Ag shippers share more concerns about U.S. West Coast ports

Port productivity (or lack thereof) is becoming a key issue in the current negotiations for a new labor contract covering nearly 20,000 dockworkers.

By ·

As we reported yesterday, the Agriculture Transportation Coalition (AgTC), says there are several compelling reasons why U.S. West Coast ports are facing “critical” challenges.  Port productivity is becoming a key issue in the current negotiations for a new labor contract covering nearly 20,000 dockworkers.

Here are a few more points made by Peter Friedmann, Executive Director, AgTC:

*Some Eastern and Gulf ports lift containers at the pace of 42 per hour - significantly faster than the average at U.S. West Coast ports.

*Puget Sound and Southern California ports enjoy virtually unlimited navigation channel depth, and Oakland has been dredged to 50+ feet. But this advantage is being lost as East and Gulf coast ports are now being dredged sufficiently deep to handle the latest generation of mega container ships.

*Canada and Mexico are not sitting still. Vancouver and Prince Rupert British Columbia enjoy locations closest to North Asia manufacturing centers, as well as to the fastest growing consumer market for U.S. exports of food and fiber, Asia. Imports via Prince Rupert arrive to Midwest distribution centers days faster than imports from the U.S. West Coast. They enjoy service by Canadian railroads which have demonstrated ambitions to significantly grow their market share, as reflected in their rates and service. This has already proven attractive to U.S. importers in the Midwest.

*It remains unclear if the Panama Canal will divert cargo and ships from the West Coast to the East and Gulf Coast ports closer to the U.S. population centers. But we know that it will be a new option. Thus far, most of the analysis has been on import cargo. However, recent analysis has indicated that the Panama Canal could be economically viable for agriculture exports to China.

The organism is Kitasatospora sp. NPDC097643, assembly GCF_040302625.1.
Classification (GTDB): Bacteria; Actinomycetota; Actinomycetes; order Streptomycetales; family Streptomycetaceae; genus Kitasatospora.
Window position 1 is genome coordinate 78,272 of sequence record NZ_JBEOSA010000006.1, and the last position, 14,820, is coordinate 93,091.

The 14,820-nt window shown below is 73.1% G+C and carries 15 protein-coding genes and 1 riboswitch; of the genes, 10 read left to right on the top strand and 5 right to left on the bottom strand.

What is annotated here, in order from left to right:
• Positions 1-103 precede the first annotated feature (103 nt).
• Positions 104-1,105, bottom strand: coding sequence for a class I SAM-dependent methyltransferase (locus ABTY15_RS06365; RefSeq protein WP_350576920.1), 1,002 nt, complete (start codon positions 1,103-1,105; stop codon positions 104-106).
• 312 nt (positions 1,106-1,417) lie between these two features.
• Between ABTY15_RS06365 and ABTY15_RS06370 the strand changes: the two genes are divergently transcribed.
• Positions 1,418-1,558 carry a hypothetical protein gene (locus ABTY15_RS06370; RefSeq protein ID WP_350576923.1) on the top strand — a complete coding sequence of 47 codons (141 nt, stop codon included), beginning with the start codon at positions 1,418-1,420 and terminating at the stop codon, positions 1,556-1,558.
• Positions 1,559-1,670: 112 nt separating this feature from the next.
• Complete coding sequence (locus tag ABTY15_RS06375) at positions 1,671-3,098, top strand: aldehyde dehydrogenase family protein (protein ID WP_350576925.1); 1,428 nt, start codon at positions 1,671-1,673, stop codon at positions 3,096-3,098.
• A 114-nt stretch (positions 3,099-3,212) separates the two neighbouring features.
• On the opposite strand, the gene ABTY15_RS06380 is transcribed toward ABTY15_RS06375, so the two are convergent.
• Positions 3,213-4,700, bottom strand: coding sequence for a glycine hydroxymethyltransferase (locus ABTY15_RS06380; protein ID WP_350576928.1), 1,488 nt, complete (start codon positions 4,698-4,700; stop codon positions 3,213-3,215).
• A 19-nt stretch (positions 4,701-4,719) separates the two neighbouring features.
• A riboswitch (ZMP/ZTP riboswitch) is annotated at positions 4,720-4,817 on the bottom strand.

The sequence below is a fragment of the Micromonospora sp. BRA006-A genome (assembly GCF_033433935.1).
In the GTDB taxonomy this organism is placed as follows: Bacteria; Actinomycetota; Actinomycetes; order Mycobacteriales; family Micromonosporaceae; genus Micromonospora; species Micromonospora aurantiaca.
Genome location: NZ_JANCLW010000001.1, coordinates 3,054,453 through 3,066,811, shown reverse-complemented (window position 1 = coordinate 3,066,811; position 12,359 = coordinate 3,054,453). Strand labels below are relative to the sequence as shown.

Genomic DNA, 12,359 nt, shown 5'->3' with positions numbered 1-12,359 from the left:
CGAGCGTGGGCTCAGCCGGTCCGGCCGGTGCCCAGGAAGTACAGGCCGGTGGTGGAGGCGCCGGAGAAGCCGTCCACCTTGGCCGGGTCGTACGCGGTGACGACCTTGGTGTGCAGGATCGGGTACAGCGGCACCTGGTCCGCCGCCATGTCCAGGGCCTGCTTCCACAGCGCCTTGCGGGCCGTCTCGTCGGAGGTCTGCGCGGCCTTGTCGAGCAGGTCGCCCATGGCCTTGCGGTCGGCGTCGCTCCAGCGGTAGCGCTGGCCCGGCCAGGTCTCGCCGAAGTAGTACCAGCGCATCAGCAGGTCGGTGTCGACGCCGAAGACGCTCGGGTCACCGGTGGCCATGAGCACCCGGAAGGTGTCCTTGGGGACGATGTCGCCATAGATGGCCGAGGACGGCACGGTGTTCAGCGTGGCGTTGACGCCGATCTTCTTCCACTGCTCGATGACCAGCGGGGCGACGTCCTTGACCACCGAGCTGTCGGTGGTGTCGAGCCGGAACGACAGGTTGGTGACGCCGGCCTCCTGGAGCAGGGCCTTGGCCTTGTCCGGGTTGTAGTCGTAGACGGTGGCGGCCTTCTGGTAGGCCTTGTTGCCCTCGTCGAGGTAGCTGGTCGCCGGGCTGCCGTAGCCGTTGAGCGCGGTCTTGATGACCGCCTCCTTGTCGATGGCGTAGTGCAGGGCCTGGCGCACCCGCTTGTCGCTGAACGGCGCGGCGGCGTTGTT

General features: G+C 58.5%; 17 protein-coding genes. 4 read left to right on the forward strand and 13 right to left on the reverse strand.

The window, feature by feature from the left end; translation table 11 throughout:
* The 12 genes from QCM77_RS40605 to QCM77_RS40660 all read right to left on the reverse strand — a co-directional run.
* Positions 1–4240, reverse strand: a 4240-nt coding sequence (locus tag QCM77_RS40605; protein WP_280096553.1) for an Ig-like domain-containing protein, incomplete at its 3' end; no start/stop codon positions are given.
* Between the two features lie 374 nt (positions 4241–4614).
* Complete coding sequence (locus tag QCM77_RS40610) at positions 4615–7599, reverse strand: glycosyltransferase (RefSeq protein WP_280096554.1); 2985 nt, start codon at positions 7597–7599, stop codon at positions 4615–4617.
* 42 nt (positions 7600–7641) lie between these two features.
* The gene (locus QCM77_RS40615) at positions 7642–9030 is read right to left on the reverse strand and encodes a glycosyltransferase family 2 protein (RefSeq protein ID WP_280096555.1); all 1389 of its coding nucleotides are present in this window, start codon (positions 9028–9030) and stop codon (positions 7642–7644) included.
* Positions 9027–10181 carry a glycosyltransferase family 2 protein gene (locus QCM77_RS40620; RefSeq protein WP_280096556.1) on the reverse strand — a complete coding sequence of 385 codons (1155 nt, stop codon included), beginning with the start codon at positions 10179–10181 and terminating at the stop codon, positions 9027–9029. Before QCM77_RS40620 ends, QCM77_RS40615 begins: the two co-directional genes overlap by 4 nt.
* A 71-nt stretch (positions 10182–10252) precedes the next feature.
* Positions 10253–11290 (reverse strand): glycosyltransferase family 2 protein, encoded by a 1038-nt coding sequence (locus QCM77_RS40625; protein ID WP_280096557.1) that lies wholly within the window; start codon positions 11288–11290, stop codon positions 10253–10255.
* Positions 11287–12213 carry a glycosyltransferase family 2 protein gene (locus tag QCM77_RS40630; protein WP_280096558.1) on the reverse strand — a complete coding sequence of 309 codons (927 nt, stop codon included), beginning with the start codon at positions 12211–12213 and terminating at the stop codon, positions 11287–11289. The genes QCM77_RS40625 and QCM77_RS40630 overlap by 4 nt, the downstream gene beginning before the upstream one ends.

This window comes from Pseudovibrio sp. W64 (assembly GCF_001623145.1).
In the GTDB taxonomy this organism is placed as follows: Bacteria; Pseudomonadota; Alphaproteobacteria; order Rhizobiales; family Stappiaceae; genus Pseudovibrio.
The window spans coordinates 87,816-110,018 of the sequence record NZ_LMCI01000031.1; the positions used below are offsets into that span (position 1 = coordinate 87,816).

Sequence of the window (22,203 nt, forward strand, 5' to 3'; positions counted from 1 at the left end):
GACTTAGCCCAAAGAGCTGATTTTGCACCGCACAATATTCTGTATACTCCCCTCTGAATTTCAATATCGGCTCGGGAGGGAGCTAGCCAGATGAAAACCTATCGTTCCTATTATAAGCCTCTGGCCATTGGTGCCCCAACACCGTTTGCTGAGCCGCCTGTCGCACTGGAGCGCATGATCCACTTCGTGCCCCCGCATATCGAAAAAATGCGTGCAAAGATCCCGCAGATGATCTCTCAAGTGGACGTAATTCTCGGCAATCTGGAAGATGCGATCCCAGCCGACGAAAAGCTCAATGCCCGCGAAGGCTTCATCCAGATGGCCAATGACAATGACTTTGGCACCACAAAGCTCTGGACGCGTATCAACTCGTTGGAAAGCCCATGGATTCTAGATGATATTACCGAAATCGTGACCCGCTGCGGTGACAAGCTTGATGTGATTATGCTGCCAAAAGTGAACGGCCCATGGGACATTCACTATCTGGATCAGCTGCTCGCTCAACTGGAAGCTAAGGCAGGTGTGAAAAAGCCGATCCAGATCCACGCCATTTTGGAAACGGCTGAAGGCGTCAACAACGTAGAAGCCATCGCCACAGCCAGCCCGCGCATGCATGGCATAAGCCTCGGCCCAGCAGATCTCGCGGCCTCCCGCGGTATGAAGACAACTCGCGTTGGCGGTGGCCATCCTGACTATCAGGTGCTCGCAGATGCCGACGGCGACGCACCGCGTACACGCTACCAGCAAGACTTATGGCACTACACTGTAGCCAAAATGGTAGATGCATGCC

*The energy boom creates new business for Burlington Northern and Union Pacific railroads to carry oil, gas, coal from the Midwest to West Coast, destined for Asian markets. This is creating rail capacity competition against container and hopper car traffic. Will this make access to and from Asia for containerized imports and exports through West Coast ports problematical?

*Since 9/11, the U.S. government has continuously imposed new documentation and inspection requirements on cargo entering and leaving the United States. This puts enormous pressure on US importers, exporters and ocean carriers to obtain, organize and submit information much earlier in the shipping process than has been the case previously. The delays and penalties for mistakes are draconian. This is imposing costs on U.S. exporters and importers that are not borne by our foreign competitors. While the scrutiny applies whether cargo moves through West Coast, East Coast or Gulf Coast ports, it does not apply to cargo transiting Canadian, Mexican or most other ports around the world. This is already creating a powerful incentive for foreign buyers to look to suppliers in Brazil and other countries where exported cargo is not subject to such intense regulatory mandates and penalties - leading to less cargo transiting U.S. ports.